Karma can be a dangerous concept. It's harmless enough if we simply think of it as the laws of cause and effect that guide our universe.
But when people extend this concept to include supernatural fantasies, such as that our actions in past lives have determined what happens to us in this life, then the notion of karma needs to be criticized harshly. The not-nice canine in the Dilbert comic strip, Dogbert, captured the essence of this nicely.
And it doesn't matter whether someone uses the term "karma" or some other word. It's the idea of karmic blaming that has to be fought.
Wikipedia describes Jewish deicide, the idea that because Jews were responsible for Jesus' death, they deserve horrible things being done to them.
Jewish deicide is a historic belief among some in Christianity that Jewish people as a whole were responsible for the death of Jesus. The antisemitic slur "Christ-killer" was used by mobs to incite violence against Jews and contributed to many centuries of pogroms, the murder of Jews during the Crusades, the Spanish Inquisition and the Holocaust.
Even more directly, India's highly discriminatory caste system, which persists to this day, is based on religious ideas about karma and reincarnation.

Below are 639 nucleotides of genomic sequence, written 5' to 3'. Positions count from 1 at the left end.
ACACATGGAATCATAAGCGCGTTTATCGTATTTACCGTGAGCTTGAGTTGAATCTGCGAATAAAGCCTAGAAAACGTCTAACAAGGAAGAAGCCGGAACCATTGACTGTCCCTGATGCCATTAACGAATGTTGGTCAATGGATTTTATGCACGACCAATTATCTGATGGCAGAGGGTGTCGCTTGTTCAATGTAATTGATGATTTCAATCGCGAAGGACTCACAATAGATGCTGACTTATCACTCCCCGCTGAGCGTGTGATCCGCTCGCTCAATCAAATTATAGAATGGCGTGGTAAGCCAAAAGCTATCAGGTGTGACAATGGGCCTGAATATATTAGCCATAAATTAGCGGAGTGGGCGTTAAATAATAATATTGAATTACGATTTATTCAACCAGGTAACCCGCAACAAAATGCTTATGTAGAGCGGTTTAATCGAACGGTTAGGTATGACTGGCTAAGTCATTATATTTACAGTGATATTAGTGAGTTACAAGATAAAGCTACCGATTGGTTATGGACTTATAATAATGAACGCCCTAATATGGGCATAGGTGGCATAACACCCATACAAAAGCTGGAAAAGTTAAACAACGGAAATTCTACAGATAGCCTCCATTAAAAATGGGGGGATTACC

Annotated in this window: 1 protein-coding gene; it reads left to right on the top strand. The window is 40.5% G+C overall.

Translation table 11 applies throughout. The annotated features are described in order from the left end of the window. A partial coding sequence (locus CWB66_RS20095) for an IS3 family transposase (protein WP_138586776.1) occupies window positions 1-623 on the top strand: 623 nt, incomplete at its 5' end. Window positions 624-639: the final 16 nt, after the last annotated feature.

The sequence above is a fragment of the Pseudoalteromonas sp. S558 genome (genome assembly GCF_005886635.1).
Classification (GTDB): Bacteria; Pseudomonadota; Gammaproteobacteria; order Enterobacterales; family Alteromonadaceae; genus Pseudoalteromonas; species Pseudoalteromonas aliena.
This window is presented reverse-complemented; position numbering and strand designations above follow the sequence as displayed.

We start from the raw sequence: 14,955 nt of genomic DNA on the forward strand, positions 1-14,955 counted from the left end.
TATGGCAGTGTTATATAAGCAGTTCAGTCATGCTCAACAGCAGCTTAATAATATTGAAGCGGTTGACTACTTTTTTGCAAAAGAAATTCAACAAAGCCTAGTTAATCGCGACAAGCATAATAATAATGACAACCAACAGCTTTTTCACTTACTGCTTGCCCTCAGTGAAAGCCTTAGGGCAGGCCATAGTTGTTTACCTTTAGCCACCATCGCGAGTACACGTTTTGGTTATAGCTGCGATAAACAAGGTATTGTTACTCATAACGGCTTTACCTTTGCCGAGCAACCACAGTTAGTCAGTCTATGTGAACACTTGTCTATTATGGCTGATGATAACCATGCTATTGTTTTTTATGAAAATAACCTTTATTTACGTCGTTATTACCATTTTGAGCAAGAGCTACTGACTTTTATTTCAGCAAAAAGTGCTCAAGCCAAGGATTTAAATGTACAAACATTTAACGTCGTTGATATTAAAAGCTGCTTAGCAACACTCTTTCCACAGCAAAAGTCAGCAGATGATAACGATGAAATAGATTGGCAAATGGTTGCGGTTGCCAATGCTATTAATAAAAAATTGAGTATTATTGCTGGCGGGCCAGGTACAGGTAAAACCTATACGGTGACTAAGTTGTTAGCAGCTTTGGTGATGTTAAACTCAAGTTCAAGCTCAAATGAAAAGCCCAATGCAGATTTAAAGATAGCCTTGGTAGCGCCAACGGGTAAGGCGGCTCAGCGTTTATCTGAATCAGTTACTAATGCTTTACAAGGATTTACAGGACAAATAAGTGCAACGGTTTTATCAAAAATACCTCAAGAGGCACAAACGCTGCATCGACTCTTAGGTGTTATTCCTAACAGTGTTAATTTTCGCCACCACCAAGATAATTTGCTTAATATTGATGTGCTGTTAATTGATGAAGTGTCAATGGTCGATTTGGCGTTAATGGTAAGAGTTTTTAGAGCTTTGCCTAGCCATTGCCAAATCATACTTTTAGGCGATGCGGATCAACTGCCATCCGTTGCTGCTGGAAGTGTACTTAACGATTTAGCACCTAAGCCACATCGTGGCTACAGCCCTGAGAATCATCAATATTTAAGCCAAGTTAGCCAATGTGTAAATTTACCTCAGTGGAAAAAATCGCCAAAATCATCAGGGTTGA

There is a vital link between Karma theory and the caste system. Karma theory is based on Law of Karma, where an act or deed done by a human being, good or bad, accompany the dead soul and determine the soul’s destiny in its future births. A soul will get reincarnated as human being or animal or insect, according to the accumulated good deeds or bad deeds done in the previous lives.
The position a soul occupies in the hierarchy of the caste system closely correlates to the accumulated deeds of the past. A person of good deeds will be reborn in the higher caste, for eg., as a Brahmin, and a person of bad deeds, as a dog or a Chandala (a lower caste). Please refer to Kaushitaki Upanishad or Chandogya upanishad to get more information on this.
So today I was eager to squash the ravings of frequent commenter "777" to the illogical bits that they deserve when he strongly implied, if not outright said, that Steven Hawking's ALS disease was the result of bad karmas -- and that suffering people need to learn from their mistakes in past lives.
I found this so insulting to Hawking and other people who suffer that, as you can read below, I called out "777" on his lack of compassion and deluded religiosity. I forgot to add that if he's so convinced that he's right, he should be using his real name in comments rather than hiding behind a pseudonym.
Here's our comment exchange, plus a right-on comment from JB who further demolished the rantings of "777."